After that, my wife admitted she had some personal issues. She had not told me. She had not told my son (he was not able to speak yet anyway). But my son had guessed it. He knew something was wrong. He could understand it without even a word. Also, generally speaking, he can sense when we are scared of something (vaccine, blood sample, ...), when we are angry (and not necessarily because we tell him), when we are sad, ... So for parents, don't underestimate what children can understand.

5. Guilt Feeling

I knew that when parents divorce, children often think it is their fault (which isn't, in most cases). However, even for less dramatic events I was able to witness this feeling of guilt for things that were not the fault of my child. Once I was changing his diaper and ran off of new ones (smart not to check it before removing the old one...). So I just went to fetch a new bag of diapers and when I came back to my son he had peed on the floor. I can clearly remember the look in his eyes, as if he had commited a crime. This was just a natural need, and it was clearly my fault if he did not have a diaper on him. Children are so vulnerable in this area... adults, especially their parents should be careful about it and reassure them when something happened which is not their fault.

6. Fun Is Fun

You have probably noticed it but children like to play together, especially when they are about the same age. They ccan simply run together, run one after the other, run in circles, ... They don't need rules to play a game. They don't need a winner or a loser to have fun. It is as if we, adults, just wanted to spoil the fun by always having detailed rules, by having a winner, ... Why this need?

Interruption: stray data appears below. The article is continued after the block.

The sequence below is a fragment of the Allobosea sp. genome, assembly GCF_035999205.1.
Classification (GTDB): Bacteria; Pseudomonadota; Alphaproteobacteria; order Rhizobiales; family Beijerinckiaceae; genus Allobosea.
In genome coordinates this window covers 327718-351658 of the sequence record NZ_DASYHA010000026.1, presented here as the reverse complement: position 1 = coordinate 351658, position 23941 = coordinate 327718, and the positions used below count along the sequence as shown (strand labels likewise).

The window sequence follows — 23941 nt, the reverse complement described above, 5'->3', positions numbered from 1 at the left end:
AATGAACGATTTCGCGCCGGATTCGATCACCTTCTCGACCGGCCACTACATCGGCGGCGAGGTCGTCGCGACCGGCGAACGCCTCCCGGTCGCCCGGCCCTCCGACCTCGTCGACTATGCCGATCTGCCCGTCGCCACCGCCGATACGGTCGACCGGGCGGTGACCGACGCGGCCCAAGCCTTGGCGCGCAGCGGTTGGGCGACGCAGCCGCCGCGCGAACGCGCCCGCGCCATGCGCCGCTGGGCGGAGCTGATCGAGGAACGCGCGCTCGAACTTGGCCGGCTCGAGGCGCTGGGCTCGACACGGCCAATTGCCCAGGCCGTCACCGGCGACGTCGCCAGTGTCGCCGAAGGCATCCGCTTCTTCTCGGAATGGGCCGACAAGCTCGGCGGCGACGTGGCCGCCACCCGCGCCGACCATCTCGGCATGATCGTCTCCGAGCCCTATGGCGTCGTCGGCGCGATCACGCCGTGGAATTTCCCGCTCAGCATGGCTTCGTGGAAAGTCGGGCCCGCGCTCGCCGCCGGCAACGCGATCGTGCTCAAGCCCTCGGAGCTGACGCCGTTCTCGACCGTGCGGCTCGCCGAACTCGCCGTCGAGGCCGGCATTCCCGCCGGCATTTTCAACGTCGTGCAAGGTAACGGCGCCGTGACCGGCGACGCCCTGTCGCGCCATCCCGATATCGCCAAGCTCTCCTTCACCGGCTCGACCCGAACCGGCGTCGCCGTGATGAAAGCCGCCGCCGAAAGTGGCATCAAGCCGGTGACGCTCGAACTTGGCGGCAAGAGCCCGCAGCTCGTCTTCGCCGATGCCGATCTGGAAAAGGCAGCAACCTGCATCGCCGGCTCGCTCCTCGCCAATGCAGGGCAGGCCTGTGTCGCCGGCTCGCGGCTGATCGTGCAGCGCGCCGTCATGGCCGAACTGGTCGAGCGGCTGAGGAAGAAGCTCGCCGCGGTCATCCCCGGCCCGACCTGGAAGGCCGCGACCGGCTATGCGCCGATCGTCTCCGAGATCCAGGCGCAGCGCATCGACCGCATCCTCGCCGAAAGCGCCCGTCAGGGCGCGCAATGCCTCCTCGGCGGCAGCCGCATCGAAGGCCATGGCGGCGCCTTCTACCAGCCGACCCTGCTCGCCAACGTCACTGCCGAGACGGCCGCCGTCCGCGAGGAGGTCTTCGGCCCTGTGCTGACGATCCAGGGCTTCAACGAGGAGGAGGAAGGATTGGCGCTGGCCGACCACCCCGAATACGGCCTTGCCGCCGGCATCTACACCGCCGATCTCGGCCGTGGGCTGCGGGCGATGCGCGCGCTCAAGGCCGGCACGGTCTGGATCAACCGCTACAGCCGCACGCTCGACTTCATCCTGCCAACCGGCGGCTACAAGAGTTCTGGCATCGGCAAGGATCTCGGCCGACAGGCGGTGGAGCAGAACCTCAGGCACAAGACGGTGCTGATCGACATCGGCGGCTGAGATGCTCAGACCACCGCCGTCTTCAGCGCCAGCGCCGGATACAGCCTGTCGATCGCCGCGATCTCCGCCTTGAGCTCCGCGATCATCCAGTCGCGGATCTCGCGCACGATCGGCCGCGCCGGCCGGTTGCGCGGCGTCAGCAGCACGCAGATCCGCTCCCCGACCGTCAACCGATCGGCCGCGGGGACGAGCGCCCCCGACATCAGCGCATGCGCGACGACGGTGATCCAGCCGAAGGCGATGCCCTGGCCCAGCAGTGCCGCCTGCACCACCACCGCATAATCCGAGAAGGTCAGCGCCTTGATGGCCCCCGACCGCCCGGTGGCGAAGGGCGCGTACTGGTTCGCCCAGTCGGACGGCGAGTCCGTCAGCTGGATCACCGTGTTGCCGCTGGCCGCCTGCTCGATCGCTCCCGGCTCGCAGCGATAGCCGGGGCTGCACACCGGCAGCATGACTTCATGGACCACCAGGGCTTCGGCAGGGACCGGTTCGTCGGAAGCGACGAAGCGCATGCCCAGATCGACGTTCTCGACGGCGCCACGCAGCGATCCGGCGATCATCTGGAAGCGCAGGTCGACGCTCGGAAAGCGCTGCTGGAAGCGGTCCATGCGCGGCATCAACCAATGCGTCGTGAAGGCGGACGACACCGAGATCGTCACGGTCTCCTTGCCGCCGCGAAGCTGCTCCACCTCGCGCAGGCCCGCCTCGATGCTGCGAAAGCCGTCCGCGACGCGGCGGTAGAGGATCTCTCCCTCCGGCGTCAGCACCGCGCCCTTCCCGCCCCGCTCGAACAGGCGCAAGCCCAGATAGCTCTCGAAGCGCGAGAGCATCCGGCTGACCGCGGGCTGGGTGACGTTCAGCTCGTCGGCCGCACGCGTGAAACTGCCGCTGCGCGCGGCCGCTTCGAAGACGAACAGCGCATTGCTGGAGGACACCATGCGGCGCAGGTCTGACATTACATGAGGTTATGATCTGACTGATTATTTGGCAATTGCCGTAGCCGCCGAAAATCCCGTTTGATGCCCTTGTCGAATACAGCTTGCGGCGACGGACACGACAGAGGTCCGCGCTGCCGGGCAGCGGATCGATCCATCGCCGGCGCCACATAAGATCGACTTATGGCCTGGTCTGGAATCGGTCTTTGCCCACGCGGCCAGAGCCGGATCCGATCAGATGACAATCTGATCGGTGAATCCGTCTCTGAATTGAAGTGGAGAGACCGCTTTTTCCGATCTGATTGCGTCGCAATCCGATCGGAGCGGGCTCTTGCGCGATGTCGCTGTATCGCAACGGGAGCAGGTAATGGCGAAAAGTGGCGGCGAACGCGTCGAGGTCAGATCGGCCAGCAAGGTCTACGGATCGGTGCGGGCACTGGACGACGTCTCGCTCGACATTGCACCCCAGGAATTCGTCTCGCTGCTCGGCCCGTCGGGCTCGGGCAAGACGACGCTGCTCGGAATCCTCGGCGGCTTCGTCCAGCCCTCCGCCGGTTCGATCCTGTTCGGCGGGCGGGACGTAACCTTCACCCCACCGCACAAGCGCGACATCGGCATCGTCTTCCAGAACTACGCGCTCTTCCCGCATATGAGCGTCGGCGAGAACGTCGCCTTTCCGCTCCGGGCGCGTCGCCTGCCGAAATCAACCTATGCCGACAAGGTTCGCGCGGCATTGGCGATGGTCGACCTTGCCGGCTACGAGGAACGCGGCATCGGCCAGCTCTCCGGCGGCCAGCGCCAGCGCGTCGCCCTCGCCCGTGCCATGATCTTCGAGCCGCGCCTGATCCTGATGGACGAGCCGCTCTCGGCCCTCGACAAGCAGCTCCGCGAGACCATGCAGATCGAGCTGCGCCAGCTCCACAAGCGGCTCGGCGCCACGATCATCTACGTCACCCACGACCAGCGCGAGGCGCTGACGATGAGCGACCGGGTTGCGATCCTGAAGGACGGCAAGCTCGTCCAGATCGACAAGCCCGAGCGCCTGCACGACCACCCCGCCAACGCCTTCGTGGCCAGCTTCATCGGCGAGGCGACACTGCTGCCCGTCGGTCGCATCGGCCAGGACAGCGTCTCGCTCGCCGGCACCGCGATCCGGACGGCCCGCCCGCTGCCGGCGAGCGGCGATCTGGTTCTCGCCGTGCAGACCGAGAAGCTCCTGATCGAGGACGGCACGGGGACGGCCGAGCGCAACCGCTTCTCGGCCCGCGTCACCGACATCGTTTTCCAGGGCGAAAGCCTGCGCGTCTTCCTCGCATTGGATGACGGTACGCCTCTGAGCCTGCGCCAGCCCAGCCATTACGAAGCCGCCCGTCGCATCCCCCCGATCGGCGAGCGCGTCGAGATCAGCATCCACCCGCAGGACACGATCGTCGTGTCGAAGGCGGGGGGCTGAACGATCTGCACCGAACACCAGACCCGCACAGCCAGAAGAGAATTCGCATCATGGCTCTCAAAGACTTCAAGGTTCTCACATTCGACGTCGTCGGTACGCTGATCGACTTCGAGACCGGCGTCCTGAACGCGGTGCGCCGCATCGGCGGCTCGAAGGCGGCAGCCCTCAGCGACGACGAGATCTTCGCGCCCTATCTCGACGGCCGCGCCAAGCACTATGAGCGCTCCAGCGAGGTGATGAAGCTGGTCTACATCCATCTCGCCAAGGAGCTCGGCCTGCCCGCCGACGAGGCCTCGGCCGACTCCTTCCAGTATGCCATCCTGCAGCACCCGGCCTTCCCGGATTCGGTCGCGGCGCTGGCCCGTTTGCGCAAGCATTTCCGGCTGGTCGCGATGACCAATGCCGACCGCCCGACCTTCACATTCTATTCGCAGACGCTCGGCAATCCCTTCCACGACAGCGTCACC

Happy family enjoying holidayCredit: FreeDigitalPhotos.net

Also, even if we adults feel the urge to make gifts/presents for children, they don't need toys to have fun, especially when they are little. I do feel sorry for the parents that feel guilty not to be able to buy their children as many gifts as they think their children deserve because actually children don't need thise gifts/presents. What children really want is the presence of other people. Go run with your kid(s) outside, just play with a standard pen and paper (even if the paper is not blank). As long as they have you to take care of them, that pay attention to them, as long as they have something to do, they will be happy (especially for small children). My son can play with umbrellas, empty bottles, opening all the cd/dvd boxes, taking out all the books from the shelves... This makes him happy. And just in case you want to make a gift/present to a small child and are lacking inspiration, here is an article I wrote with what toys he likes best.

7. Needs for Explanations

Something that surprised me too is that even in this early stage, even if he does not understand precisely what I am saying, my son will always listen to me more happily if I give him the reasons for it. If I ask him to do (or not to do) something, even raising my voice is sometimes useless.

Father and son(105538)Credit: FreeDigitalPhotos.net

If I take the time to tell him why (this is dangerous) or what for (this vaccine is to protect you from illness, you have to brush your teeth because otherwise, they will hurt)... Maybe he does not fully understand the reason but at least he sees that I am making the effort to explain him.

And this is true for adults too. We are so much happier to follow rules if we understand why or accept a denial if we know the reason.

And so Much More...

There is so much more you can learn from your kids. Another writer at Infobarrel was also telling us what she learned from her kids. The article is full of love and emotion and I highly recommend it. For my part, I will simply finish with a small story that happened to me recently. My son is 2 and a half-year old now and I did not want him to sleep with his mom anymore. I told him: "you are a big boy now, you should be able to sleep alone". He replied: "you are big too, why don't you sleep alone?".